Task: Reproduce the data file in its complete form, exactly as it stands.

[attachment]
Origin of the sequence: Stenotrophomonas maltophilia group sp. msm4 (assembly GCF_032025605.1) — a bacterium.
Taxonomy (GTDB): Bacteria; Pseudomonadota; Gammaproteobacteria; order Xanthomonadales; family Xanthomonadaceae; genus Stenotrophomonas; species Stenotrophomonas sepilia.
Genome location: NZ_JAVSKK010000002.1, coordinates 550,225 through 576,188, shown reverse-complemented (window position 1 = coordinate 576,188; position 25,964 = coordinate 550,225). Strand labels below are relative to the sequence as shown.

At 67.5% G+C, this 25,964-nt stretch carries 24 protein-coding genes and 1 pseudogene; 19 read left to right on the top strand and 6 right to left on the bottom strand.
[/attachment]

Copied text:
Origin of the sequence: Stenotrophomonas maltophilia group sp. msm4 (assembly GCF_032025605.1) — a bacterium.
Taxonomy (GTDB): Bacteria; Pseudomonadota; Gammaproteobacteria; order Xanthomonadales; family Xanthomonadaceae; genus Stenotrophomonas; species Stenotrophomonas sepilia.
Genome location: NZ_JAVSKK010000002.1, coordinates 550,225 through 576,188, shown reverse-complemented (window position 1 = coordinate 576,188; position 25,964 = coordinate 550,225). Strand labels below are relative to the sequence as shown.

At 67.5% G+C, this 25,964-nt stretch carries 24 protein-coding genes and 1 pseudogene; 19 read left to right on the top strand and 6 right to left on the bottom strand.